With this week's release of new guidelines aimed at driving down prescriptions for opioid pain medications, a new analysis of published research studies has found that, in older patients with osteoarthritis, acetaminophen provides no more pain relief and improvement in day-to-day function than does a placebo.
The study, published Thursday in the journal Lancet, found that several non-steroidal anti-inflammatory drugs (NSAIDs) had high probabilities of improving arthritis pain of the hips and knees. But only three of those found most effective -- 150 mg/day of diclofenac (a prescription drug marketed as Voltaren, Cambia and Cataflam), 1,000 mg/day of naproxen (marketed over the counter as Aleve and Naprosyn) and 1,200 mg/day of ibuprofen (marketed over the counter as Motrin, Advil, Nuprin) -- are available in the United States.
Two other NSAIDs found highly effective in the current study are not available in the United States. They are etoricoxib (Arcoxia), which was denied approval by the Food and Drug Administration in 2007 but is marketed in Europe, and rofecoxib (Vioxx), which was withdrawn from the U.S. market in 2004.
Two other NSAIDs, lumiracoxib (marketed as Prexige in only a few Central American countries) and Celecoxib (a prescription medication marketed in the United States as Celebrex) did not fare as well in the analysis. At daily doses of both 200 mg and 400 mg, Celecoxib, which is widely taken by arthritis patients in the United States, was found to reduce arthritis pain and improve function only marginally when compared with a placebo pill.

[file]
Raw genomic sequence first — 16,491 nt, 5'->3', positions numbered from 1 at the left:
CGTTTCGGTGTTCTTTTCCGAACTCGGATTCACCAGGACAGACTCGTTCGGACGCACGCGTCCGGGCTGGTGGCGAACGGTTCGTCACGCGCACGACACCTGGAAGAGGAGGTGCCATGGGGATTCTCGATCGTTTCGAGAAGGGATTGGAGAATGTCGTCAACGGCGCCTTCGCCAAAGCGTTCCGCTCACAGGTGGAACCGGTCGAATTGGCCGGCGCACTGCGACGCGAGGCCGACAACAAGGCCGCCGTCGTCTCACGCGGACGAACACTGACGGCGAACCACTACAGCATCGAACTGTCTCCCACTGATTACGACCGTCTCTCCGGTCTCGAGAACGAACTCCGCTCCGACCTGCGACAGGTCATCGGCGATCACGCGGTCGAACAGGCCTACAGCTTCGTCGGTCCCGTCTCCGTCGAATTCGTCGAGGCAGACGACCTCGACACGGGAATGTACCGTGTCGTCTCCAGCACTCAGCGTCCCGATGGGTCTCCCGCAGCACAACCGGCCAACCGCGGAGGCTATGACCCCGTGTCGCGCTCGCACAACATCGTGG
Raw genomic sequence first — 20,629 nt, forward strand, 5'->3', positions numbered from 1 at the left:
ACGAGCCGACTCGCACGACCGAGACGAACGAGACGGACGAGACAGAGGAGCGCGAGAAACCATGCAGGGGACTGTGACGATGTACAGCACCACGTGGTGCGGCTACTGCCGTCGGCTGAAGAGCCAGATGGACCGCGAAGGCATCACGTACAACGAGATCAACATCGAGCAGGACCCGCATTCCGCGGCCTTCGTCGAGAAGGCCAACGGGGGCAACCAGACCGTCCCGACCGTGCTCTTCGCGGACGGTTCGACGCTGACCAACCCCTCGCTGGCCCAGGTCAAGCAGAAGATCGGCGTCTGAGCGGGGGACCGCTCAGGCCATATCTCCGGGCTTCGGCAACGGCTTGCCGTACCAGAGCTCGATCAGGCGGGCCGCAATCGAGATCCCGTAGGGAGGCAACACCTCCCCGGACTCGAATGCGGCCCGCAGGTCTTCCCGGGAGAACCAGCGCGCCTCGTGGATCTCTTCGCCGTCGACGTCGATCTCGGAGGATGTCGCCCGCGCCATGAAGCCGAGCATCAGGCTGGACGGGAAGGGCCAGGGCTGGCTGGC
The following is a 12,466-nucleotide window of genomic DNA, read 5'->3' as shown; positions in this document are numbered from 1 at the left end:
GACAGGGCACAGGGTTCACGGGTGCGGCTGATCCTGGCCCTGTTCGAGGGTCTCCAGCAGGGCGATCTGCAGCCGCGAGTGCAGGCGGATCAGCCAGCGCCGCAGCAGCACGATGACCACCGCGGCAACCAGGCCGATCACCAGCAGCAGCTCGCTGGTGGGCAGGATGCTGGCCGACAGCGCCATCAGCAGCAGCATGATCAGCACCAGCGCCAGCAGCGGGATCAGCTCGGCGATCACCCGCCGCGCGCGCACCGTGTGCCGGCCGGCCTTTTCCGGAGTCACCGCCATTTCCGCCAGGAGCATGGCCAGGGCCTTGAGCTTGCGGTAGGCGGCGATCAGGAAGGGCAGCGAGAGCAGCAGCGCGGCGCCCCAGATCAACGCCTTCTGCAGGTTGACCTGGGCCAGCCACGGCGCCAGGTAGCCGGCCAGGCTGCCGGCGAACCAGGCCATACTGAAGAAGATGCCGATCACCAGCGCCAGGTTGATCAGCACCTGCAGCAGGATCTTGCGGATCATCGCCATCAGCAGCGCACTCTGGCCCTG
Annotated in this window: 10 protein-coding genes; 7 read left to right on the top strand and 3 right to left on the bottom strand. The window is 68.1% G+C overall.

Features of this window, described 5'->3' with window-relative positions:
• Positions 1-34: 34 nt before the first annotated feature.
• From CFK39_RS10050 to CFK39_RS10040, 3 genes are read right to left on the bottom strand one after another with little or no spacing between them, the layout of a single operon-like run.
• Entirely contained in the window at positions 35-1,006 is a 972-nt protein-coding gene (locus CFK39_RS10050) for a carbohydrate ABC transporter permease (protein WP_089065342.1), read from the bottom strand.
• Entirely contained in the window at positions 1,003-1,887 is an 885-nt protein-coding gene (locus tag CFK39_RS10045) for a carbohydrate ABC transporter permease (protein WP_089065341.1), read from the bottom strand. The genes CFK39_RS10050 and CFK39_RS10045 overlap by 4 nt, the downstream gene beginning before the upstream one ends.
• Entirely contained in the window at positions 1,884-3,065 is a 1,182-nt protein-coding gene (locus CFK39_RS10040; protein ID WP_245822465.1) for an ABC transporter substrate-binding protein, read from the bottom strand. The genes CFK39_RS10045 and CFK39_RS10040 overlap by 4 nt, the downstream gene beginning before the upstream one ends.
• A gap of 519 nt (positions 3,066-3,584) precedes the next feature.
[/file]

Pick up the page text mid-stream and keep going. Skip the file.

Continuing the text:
The analysis, conducted in Switzerland, folded together the findings of 74 randomized trials of painkillers conducted between 1980 and 2015 and reflected the response of 58,556 study participants.
In July 2015, the FDA issued orders that all NSAIDs sold in the United States warn that patients taking these medications increase their risk of heart attack and stroke. Those risks appear to rise with longer use of those drugs, the agency warned.
That makes those medications appropriate for short- or medium-term use, the authors noted. But while they can treat pain episodes, these medications aren't generally recommended for ongoing treatment of chronic pain.
The new analysis, which pooled data from 74 randomized trials published between 1980 and 2015, underscores the dilemma that physicians face in treating patients with chronic pain conditions such as osteoarthritis.
In a commentary also published in Lancet on Thursday, Dr. Nicholas Moore notes that the study's most remarkable result is that acetaminophen (called paracetamol in the United Kingdom) "does not seem to confer any demonstrable effect or benefit in osteoarthritis, at any dose."
This finding, he added "is not entirely unexpected. Paracetamol has been on the market for as long as most of us remember. Its efficacy has never been properly established or quantified in chronic diseases, and is probably not as great as many would believe."
Referring to concerns over acetaminophen's potential for liver toxicity, Moore added: "Its safety is also questioned, not just in overdose.”
With the addictive properties of opioid painkillers, the heart concerns surrounding NSAIDs and the apparent ineffectiveness of acetaminophen, the dearth of safe and effective painkillers is a particular problem for the roughly 27 million Americans over age 60 who suffer from osteoarthritis. Nearly twice as many women as men have the condition, which can impair mobility and discourage the kind of exercise that is probably one of the condition's most effective remedies.
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